him, as on some others less worthy, he answered, “I will, however, continue to deserve well of them." So do you, my dearest. Do your best, because it is the will of God you should improve every faculty to the utmost now, and strengthen the powers of your mind by exercise, and then in future you will be better enabled to glorify God with all your powers and talents, be they of a more humble or higher order, and you shall not fail to be received into everlasting habitations, with the applauding voice of your Saviour, "Well done, good and faithful servant."

You

see how ambitious your mother is. She must have the wisdom of her son acknowledged before angels and an assembled world. My wishes can soar no higher, and they can be content with nothing less for any of my children. The first time I saw your face, I repeated those beautiful lines of Watts's cradle hymn:

Mayst thou live to know and fear Him,
Trust and love Him all thy days,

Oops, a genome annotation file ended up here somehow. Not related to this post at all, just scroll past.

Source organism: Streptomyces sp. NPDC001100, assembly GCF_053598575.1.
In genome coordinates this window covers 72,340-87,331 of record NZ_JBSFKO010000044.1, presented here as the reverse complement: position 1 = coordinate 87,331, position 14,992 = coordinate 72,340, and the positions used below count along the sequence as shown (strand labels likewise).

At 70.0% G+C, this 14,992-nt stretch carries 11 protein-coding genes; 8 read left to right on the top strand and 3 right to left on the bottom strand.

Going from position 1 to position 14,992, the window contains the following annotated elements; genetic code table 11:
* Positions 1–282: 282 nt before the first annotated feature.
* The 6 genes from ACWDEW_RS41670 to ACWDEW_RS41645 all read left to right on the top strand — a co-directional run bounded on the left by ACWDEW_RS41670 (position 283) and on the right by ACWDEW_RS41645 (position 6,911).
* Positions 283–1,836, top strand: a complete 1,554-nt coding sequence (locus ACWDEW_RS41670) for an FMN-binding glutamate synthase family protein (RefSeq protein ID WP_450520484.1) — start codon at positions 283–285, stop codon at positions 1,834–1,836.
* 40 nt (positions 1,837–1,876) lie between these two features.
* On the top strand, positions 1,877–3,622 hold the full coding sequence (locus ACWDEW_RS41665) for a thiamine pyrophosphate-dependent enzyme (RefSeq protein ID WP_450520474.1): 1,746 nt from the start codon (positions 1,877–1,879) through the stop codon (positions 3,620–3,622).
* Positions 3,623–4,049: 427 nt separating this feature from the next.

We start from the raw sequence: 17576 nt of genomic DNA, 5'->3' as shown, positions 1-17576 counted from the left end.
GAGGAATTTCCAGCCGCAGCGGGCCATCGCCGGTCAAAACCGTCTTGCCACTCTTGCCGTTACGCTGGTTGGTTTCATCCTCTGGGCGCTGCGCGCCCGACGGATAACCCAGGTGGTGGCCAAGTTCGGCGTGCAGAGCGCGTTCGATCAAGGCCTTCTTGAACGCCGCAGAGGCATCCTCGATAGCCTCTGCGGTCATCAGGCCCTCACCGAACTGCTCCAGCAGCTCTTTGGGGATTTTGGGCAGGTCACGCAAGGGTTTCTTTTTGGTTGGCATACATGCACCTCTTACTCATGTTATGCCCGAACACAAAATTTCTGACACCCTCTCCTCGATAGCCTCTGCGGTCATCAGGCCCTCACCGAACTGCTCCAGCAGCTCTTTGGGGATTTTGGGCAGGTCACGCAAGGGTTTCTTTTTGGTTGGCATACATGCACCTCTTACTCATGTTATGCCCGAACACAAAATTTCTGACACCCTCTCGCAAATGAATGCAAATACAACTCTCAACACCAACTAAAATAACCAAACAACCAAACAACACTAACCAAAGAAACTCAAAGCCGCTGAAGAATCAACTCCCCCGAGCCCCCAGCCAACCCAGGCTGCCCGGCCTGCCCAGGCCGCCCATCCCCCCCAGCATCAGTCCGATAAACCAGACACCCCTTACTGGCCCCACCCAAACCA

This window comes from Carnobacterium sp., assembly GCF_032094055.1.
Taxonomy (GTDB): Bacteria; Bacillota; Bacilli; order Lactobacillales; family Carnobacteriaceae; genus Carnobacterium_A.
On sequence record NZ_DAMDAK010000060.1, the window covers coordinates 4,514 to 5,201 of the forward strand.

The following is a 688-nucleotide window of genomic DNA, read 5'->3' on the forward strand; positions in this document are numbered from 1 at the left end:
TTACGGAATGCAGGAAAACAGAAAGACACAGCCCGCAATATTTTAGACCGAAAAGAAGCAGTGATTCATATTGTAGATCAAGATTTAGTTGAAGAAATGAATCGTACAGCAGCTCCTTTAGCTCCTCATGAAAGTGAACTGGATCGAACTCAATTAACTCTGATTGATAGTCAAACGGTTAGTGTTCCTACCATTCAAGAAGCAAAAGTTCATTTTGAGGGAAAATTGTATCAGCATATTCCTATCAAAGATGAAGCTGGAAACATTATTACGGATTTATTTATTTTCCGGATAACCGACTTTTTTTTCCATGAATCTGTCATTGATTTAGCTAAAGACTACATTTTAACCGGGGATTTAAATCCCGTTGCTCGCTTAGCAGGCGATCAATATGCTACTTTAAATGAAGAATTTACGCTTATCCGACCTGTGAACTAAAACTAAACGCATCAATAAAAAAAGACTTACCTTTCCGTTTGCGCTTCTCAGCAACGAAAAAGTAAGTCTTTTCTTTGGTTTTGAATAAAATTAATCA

Then go and dwell forever near Him,

See His face, and sing His praise;

and this is the substance of all my prayers for you. In less than a month you and I shall, I trust, be rambling over the Common, which now looks quite beautiful.

I am ever, my dear Tom, your affectionate mother, SELINA MACAULAY.

Under the care of these plain-living, high-thinking parents, Macaulay passed a happy childhood. From the time that he was three years old, he gave proof of a remarkable literary faculty. He read incessantly, for the most part lying on the rug before the fire, with his book on the floor, and a piece of bread and butter in his hand. He did not care for toys, but was very fond of taking his walk, when he would hold forth to his companion, whether nurse or mother, telling interminable stories out of his head, or repeating what he had been reading. Before he was eight years old he wrote for his own amusement a Compendium of Universal History," which filled about a quire of paper